Woman battling multiple sclerosis sees big improvements from stem cell therapy

Woman battling multiple sclerosis sees big improvements from stem cell therapy

Karin Boyd is a 46-year-old Traverse City woman who has been battling multiple sclerosis for about 11 years.

"It's where your own immune system attacks itself," said Boyd.

She says she's tried taking multiple medications to ease her symptoms but she recently discovered another treatment, and now she wants to share her success with others.

She was first diagnosed in 2005.

"I was missing a out on a lot," Boyd said. "I was tired all the time, I couldn't get through the day, I would have to go home and take a nap. I wasn't getting the cooking and cleaning done like I felt like I should."

She says she constantly had numbness in her hands and feet.

Despite multiple medications, she even started to lose the ability to use her right leg in 2010.

"I couldn't walk. I had to have a walker or wheelchair or cane to walk," Boyd said.

Thankfully a more aggressive drug brought her independent walking back, but not without other consequences.

"The drugs don't make you feel good," said Boyd.

That's when she discovered StemGenex, a procedure based on using the healing benefits of a patient's own cells.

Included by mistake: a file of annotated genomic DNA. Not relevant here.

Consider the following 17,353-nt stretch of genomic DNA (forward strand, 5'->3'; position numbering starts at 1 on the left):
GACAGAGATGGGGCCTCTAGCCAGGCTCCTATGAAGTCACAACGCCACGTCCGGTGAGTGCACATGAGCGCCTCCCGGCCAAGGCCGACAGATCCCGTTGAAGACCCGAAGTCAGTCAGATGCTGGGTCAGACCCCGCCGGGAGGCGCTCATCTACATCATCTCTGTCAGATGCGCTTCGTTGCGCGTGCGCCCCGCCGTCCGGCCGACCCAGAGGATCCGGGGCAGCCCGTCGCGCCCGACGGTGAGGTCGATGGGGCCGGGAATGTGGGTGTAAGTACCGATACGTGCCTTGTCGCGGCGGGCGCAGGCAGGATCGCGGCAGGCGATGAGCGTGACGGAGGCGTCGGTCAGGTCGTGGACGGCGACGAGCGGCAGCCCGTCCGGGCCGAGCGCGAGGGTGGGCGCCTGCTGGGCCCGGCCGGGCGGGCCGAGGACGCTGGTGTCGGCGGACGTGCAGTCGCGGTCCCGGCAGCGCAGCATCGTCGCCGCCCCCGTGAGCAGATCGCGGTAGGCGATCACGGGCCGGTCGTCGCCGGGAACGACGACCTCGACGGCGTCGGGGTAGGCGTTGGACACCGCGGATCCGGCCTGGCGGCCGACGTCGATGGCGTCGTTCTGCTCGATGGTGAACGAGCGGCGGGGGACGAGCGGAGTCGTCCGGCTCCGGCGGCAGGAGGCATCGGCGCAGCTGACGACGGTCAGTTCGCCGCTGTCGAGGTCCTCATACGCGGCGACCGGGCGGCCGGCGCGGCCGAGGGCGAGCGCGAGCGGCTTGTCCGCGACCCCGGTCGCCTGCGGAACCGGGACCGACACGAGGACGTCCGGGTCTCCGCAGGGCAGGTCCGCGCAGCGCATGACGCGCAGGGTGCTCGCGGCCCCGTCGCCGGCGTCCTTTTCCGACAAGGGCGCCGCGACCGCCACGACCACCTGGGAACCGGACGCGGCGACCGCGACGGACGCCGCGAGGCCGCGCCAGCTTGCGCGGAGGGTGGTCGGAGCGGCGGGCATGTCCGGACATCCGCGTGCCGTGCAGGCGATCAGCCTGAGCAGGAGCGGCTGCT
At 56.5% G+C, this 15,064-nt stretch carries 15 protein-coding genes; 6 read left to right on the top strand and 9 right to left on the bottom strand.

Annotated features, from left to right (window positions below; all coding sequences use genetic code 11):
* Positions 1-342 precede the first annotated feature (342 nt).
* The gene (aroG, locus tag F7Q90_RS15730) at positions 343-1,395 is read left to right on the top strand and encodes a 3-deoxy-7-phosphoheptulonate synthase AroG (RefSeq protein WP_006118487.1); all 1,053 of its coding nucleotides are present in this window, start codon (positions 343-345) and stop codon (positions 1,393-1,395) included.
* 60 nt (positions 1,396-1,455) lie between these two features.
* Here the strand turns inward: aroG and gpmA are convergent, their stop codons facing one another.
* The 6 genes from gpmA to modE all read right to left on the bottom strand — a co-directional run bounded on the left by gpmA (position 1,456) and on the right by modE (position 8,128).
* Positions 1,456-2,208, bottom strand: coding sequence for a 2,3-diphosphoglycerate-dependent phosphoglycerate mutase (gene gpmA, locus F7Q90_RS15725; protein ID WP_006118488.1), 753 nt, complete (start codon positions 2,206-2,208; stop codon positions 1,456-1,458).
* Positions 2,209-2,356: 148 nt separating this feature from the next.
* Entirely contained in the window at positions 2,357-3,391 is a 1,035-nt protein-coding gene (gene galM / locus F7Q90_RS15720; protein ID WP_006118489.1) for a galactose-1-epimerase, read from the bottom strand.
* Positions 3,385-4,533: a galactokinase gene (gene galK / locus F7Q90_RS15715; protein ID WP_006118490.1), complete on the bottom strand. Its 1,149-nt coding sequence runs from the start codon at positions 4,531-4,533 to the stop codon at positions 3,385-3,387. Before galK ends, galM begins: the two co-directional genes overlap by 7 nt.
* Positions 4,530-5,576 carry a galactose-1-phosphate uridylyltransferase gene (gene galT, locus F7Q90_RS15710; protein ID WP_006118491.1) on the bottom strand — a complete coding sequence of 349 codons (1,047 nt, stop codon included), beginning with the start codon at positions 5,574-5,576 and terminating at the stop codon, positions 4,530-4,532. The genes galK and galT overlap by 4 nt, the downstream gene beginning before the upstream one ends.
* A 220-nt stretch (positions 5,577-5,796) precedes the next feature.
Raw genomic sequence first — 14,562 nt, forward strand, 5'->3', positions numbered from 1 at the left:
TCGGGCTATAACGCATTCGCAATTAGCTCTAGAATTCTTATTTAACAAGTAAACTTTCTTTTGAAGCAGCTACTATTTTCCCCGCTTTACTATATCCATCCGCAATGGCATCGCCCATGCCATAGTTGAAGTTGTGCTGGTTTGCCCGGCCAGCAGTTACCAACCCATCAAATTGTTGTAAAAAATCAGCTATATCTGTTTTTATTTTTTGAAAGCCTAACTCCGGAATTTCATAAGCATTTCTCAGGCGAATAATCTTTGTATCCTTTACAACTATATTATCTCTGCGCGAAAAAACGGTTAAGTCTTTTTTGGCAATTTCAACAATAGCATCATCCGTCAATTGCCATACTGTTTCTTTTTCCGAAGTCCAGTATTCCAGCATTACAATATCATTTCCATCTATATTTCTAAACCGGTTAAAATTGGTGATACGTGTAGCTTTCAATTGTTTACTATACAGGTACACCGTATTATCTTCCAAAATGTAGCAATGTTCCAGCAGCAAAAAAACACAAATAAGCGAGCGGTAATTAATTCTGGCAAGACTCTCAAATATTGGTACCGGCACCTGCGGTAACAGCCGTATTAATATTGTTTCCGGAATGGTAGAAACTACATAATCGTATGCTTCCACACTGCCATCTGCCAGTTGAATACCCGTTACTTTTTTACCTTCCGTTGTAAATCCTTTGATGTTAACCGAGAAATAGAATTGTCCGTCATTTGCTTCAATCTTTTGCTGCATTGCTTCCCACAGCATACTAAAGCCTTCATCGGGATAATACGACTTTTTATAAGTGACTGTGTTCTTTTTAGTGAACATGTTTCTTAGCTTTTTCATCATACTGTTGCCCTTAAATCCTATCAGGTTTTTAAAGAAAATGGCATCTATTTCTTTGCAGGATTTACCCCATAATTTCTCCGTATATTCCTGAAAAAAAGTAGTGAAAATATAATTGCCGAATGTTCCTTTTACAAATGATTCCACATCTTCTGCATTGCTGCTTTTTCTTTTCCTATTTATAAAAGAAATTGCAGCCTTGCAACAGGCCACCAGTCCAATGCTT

Boyd flew out to California in September for the three-day procedure.

"The patient undergoes a simple mini liposuction to obtain the patient's own fat cells," said Dr. Steven Brody, M.D., P.h.D., Chief Scientific Officer of StemGenex. "It's processed in the lab to obtain both the stem cells and a cellular fraction separated from the fat. It's infused back into the patient, and some other parts of the patient's body which might be impacted are also injected with this collection of cells containing the stem cells."

The procedure wasn't cheap though, costing $20,000. Boyd said it's not covered by insurance.

But because of the way it has already changed her life, she says it's really priceless.

"I go to work, I come home, like I said I'm cooking, I'm cleaning," Boyd said. "Realizing how much I've deprived everything because I haven't had the energy."

"My husband said to me the other day, 'I feel like I have my best friend back again,' and hearing that was pretty cool."

Boyd says she's even able to feel her fingertips again.

Given the chance, she says she'd do it all over, and that she recommends others try it too.

"If you can get just part of your life back, it's so worth the journey," said Boyd. "It makes everything worthwhile."

More than half of the patients that undergo the procedure with StemGenex are battling M.S., according to Dr. Brody.

Dr. Brody says they also treat a lot of people with Parkinson's Disease as well as two different types of arthritis and lung disease.

A fundraising page has also been set up to help Boyd offset some of the costs from her procedure. For more information, click here.

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